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I keep reading conflicting descriptions. I even called the dealership. Was told PROBABLY awd. Probably isn’t a definite in my book. Anyone else wondering, or maybe knows for sure?
🤞🏻 4x4
 

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I keep reading conflicting descriptions. I even called the dealership. Was told PROBABLY awd. Probably isn’t a definite in my book. Anyone else wondering, or maybe knows for sure?
🤞🏻 4x4
It depends on your definition. It has two independent motors, one on each axle. Independent front and rear suspension. Computer controls power delivery to the wheels.
 

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4x4 typically refers to a "low range" being offered via a gear box. Most stock 4x4's will be stuck if a front and rear wheel looses traction, same with most AWD cars. More and more though manufacturers are having some sort of "traction control" to keep this from happening. The advantage of a "low range" is the tourqe that comes with it, as it doesn't add more traction.

In this setup there is no need for this, as torque is there from the get go.

A better question would be "does it have lockers" or comparable tech? The Rivian uses 4 electric motors, one per wheel, and keeps it "locked" at all four wheels and is a beast.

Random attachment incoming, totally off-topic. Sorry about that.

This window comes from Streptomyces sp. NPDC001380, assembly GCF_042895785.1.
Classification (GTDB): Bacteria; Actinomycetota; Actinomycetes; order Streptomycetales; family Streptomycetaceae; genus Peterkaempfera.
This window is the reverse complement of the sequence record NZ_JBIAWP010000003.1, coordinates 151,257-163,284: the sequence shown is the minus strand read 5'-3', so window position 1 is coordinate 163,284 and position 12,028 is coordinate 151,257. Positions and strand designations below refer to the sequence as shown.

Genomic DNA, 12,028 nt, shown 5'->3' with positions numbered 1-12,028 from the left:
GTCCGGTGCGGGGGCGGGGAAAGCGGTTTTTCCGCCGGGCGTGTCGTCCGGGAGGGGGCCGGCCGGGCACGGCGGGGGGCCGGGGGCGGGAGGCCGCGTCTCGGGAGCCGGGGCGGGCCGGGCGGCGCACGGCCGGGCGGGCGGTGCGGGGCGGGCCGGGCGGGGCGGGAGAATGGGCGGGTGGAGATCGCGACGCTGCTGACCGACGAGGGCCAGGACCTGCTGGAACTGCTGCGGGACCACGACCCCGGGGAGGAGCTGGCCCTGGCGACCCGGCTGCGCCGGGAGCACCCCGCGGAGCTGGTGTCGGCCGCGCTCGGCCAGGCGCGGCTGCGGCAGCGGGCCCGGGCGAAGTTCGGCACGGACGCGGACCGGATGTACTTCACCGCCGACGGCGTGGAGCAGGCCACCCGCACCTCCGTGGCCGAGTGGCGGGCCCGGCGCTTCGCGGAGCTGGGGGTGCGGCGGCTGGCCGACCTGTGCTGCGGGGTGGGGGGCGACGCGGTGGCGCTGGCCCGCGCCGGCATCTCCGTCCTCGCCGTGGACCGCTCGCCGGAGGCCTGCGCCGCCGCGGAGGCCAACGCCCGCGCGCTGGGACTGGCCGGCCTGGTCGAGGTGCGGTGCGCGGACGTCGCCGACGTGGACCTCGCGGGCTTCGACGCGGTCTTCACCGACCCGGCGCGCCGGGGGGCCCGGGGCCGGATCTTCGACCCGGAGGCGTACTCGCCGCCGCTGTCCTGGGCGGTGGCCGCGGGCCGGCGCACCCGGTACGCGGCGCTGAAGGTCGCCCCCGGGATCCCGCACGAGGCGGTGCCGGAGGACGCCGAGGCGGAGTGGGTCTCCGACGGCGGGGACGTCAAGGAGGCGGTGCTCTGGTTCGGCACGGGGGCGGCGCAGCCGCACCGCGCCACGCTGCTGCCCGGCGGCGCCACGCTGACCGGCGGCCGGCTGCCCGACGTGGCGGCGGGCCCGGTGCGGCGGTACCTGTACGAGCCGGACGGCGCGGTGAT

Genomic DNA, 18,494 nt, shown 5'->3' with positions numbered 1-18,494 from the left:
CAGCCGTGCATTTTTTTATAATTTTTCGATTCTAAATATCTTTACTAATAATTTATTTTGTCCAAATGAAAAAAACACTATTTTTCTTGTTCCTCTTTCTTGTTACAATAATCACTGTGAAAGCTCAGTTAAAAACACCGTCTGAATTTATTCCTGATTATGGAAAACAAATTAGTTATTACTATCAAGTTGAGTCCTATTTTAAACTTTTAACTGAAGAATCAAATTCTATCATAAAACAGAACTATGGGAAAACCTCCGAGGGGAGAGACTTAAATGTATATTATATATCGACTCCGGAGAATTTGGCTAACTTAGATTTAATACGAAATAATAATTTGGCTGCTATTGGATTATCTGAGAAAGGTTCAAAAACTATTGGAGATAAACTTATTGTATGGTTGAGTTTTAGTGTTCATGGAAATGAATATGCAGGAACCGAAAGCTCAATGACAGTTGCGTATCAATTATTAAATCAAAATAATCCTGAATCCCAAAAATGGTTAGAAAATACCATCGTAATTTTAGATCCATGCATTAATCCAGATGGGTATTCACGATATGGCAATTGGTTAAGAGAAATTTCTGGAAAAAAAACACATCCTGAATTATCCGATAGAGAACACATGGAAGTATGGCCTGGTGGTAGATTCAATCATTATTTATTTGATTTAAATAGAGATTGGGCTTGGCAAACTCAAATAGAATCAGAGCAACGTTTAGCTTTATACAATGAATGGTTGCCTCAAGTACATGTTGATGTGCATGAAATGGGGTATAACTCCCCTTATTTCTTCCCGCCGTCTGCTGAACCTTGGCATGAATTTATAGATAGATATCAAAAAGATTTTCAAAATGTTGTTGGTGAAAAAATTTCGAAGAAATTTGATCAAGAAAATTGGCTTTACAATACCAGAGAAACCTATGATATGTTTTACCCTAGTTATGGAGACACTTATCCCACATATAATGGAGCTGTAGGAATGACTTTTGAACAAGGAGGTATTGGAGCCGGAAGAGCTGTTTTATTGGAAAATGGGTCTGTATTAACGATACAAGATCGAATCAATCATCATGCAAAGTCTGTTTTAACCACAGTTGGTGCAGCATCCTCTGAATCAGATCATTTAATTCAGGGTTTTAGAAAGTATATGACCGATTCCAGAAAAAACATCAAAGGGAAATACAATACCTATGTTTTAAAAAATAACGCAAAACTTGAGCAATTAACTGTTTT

I believe Consumer reports did a extensive snow test on three AWD and one Rear Wheel drive vehicle and the Subaru kept winning over and over (it was a test over tires more than cars though). They did find that tires made a huge difference in snow (no surprise).

I've not read anything specific on the lightning yet, but, given its very quick accel times they no doubt have some sort of traction control.

My own person experience is that I owned a "rubicon" jeep when I moved to this home. I had a smallish hill it would not go up, in low range, with all axles "locked" and hitting it with speed. This was with some really nice mud tires also. I built a 1948 Jeep Willy's truck that was mostly stock with toyota axles and it would scream up it and nothing on it was "locked". Just a little added wheel base did the trick. Both are sold now. Now my T100 would struggle to go up the gravel path in 2wd (thankfully its 4wd) but my Nissan Leaf (has traction control) will go up it (still slips some). But if I have a load of gravel in the back of the T100 (had it yesterday) it'll go up just fine in 2wd.

I suspect the lightning will do realy well given its low center of gravity, should have a nice weight distribution (a problem on RWD trucks), instant torque and what I suspect will be decent traction control.
 

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Watching Doug DeMuro’s extensive walkthrough of the Lightning
At 22 minutes in he reveals the touchscreen has access to electronic differential locking. So it sounds like the Lightning will have something resembling a true 4WD rather than just AWD like the Mach E.